Delhi Is Like a Bonfire! Should Runners Avoid the Half Marathon?
Whether the smog-monster serpent of the year, Delhi, will pose any serious risk to the lungs of the 34,000 participants of the Airtel Delhi Half Marathon will be seen on Sunday, 20 November.
Though the visibility and particulate matter have improved from the alarming levels of 400-500 of last fortnight, at the time of writing the story, the air quality index still reads at a hazardous 285. The safe limit set by the World Health Organisation is 50.
A scary reminder: 6 runners and a race official suffered heart attacks in Beijing’s 2015 annual marathon, all before the finish line – it was held when the air quality index was 175.
Should the Delhi smogathon have been cancelled or pushed to another date when the weather forecast doesn’t include a lung-percolating, acrid hue? Perhaps. But that’s not happening, so what should you do? Scroll below to know the expert advice on who should duck, bob or weave through Sunday’s much-anticipated event.
Delhi’s Smogathon: Should You Be Deterred By the Foul Air?
Last year, after Beijing’s 34th International Marathon, the World Health Organisation’s China head, Dr Bernhard Schwartlander said he regretted not warning runners before the event: “Don’t run. The WHO cannot recommend anyone run in that air.”
If you are asthmatic, suffer from bronchitis or heart blockages then avoid the marathon in the present polluted circumstances. If you really have to participate, then buy a good quality air filter mask and if you feel any heaviness in the chest, irritation in breathing, breathlessness – then stop midway and seek medical help at a registered kiosk.Dr Nilesh Gautam, Head of Department, Preventive and Interventional Cardiology, Asian Heart Institute
Here’s What Happens When You Run In a Smog-Filled City
1. Your throat begins to feel sticky.
2. Breathing the toxic PM 2.5 laced smog will shorten your life.
When you’re running, you breathe air much deeper – research suggests that during a marathon you will breathe as much air as a sedentary person would over two days. Imagine the amount of pollutants percolating your lungs.
3. Smg can cause heart-attack-like conditions.
The fine particulate matter can go past the nasal hair, your body’s first line of defense, and settle in the lungs. These highly dangerous, toxic particles can cause inflammation and irritation – some even bypass the lungs to get absorbed into the blood.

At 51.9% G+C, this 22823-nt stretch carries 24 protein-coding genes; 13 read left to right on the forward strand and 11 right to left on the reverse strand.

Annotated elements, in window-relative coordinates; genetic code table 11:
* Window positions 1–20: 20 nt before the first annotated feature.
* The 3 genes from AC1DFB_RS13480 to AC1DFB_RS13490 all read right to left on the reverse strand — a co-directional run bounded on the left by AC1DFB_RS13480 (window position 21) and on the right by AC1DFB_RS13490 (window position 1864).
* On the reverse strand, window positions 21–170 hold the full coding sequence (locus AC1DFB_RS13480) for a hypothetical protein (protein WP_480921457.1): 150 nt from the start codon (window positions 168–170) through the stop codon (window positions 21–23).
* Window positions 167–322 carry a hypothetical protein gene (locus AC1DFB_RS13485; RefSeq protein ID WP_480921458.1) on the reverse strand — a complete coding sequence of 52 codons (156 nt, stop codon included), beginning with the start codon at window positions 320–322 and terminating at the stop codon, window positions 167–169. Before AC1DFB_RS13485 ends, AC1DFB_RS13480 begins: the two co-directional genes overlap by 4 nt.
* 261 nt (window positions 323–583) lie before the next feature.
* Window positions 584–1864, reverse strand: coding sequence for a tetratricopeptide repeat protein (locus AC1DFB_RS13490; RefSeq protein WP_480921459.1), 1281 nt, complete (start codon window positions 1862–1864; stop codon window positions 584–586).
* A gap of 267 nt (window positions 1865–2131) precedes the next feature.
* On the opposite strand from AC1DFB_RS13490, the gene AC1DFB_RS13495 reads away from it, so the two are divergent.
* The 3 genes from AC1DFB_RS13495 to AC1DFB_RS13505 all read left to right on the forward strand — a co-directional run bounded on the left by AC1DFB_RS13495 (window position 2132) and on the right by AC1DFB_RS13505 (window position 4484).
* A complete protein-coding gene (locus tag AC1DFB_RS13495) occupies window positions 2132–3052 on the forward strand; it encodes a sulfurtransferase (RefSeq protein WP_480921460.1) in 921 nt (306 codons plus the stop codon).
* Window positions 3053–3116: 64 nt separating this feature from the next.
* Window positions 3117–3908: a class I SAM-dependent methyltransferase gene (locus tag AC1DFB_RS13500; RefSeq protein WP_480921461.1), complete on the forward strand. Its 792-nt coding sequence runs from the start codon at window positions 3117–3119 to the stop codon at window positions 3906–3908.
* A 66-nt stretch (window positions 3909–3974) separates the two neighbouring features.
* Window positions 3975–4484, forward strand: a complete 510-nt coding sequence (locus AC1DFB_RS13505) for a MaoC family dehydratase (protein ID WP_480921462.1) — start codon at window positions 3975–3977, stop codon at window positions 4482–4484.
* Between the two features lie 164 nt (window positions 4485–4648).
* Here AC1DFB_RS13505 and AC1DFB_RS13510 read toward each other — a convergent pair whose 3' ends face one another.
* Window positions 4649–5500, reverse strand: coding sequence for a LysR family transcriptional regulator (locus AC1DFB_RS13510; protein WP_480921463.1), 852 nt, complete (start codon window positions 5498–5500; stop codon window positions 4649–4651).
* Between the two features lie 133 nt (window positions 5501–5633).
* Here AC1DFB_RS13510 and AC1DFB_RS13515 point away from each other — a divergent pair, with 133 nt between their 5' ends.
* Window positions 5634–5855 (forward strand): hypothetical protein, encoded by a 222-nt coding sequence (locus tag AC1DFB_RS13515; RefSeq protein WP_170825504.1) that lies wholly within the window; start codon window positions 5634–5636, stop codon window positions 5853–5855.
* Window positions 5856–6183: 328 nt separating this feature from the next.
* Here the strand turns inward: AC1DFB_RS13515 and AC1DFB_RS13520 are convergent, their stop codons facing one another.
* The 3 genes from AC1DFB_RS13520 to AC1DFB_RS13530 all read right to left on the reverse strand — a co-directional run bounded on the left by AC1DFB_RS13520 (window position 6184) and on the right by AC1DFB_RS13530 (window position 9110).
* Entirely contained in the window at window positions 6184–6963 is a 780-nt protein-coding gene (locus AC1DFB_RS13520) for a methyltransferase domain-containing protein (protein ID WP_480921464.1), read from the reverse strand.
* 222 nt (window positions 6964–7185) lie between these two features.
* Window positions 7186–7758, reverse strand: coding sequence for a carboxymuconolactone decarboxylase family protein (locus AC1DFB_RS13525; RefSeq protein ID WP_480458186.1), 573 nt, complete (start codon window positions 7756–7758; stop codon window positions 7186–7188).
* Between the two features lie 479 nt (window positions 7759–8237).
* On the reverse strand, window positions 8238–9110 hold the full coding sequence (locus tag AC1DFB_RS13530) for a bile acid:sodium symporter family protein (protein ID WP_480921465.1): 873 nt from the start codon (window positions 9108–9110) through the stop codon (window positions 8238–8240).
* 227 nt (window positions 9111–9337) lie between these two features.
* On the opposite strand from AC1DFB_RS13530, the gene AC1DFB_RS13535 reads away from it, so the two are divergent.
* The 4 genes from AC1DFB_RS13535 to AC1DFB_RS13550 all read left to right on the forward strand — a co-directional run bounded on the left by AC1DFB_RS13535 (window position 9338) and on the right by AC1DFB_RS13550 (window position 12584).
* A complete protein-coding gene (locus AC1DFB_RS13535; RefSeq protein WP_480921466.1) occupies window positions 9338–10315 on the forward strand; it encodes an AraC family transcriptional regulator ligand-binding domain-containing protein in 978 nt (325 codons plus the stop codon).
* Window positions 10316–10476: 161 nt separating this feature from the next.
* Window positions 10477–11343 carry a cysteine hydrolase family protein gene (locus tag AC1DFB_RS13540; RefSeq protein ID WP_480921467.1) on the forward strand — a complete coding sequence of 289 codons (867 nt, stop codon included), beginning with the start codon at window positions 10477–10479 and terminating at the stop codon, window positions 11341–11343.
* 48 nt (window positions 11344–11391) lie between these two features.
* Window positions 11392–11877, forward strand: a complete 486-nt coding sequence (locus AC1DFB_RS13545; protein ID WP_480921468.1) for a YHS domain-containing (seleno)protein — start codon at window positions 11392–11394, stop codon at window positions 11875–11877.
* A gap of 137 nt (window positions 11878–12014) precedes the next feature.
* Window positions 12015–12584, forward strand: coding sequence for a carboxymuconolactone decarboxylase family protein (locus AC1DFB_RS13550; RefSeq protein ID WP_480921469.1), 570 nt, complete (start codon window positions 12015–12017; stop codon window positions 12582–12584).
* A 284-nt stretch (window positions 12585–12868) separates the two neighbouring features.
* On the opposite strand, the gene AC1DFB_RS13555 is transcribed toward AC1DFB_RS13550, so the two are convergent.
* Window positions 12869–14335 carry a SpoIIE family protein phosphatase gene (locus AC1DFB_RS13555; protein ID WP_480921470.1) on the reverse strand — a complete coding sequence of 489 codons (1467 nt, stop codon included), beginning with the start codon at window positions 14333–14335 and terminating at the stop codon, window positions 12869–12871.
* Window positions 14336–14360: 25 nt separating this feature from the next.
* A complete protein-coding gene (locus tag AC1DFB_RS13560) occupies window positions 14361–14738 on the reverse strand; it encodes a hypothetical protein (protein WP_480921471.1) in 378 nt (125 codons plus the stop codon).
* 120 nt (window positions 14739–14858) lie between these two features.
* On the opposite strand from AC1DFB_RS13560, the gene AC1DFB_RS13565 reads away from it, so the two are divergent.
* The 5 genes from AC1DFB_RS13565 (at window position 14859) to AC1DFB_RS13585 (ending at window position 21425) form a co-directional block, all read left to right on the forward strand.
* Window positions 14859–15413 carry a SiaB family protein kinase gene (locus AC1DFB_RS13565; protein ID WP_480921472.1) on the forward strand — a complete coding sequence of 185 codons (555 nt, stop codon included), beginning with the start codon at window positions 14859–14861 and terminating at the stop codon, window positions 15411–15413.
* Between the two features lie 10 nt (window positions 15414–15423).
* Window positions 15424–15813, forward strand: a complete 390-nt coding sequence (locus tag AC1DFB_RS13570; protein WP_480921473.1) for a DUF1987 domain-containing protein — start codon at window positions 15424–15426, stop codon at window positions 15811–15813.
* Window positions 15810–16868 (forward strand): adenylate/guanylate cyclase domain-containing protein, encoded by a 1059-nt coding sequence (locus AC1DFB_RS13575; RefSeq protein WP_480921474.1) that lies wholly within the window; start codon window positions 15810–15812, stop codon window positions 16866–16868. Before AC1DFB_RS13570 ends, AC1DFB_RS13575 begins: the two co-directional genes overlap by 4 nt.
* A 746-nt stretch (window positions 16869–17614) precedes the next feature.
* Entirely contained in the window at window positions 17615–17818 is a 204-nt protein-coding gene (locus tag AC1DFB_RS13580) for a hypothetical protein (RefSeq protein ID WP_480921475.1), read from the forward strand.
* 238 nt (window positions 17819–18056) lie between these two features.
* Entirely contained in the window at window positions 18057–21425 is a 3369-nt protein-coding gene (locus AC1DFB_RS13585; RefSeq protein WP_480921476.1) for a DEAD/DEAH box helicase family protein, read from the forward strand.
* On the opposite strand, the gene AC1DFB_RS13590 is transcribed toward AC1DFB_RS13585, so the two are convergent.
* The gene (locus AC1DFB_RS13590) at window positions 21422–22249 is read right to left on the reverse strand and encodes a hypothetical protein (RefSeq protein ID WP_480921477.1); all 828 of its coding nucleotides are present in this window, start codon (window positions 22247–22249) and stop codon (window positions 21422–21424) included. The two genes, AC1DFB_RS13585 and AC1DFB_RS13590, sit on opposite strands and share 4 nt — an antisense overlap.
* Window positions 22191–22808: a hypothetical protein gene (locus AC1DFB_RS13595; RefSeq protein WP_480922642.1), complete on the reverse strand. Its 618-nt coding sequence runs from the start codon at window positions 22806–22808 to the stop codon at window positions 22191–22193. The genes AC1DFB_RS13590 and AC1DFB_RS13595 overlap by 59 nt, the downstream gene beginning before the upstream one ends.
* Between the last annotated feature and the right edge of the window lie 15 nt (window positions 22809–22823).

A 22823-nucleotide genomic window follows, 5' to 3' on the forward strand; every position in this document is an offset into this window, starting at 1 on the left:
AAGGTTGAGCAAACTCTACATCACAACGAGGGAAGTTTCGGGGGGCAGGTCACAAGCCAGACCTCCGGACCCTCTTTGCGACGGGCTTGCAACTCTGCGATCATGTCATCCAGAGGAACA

No one is sure exactly how particulate matter causes heart attacks, one explanation which scientists offer is that these noxious pollution particles don’t act alone – they attach themselves to heavy metals and other toxins in the bloodstream. These hitchhike into the heart can clog arteries, reduce oxygen levels in the blood, creating the perfect condition for a heart attack.
So the risk from one marathon could be little but the cumulative risk of living and breathing through this metallic haze would not be.
4. Carbon monoxide is a real blood sucker, so wear a filter... but it’s not easy to run in a mask either.
Scientists have found that in Beijing and Los Angeles, the two cities notorious for noxious air, up to 10% of marathoners have blood cells overwhelmed by carbon monoxide – this can alter muscle co-ordination.
The medical advice is to wear a mask but it’s not easy to wear heavy-duty equipment and run. Masks aren’t designed for running and breathing at the same time.
Related Read: Your 8-Point Guide to Surviving Delhi's Deadly Pollution
The final word then?
If you are participating, ensure proper hydration. Stock up on bananas and energy bars, you’re bound to wear out more in smoggy conditions than in clear weather. If any cough, wheezing or irritation persists after the marathon, go to a specialist. If you can’t run in a mask, even a handkerchief helps in blocking some pollutants.Dr Nilesh Gautam, Head of Department, Preventive and Interventional Cardiology, Asian Heart Institute
Thank your stars Delhi peeps, the airpocalypse advice is only to mask up. If there was an Ebola scare, you’d have to rent out a full Hazmat suit.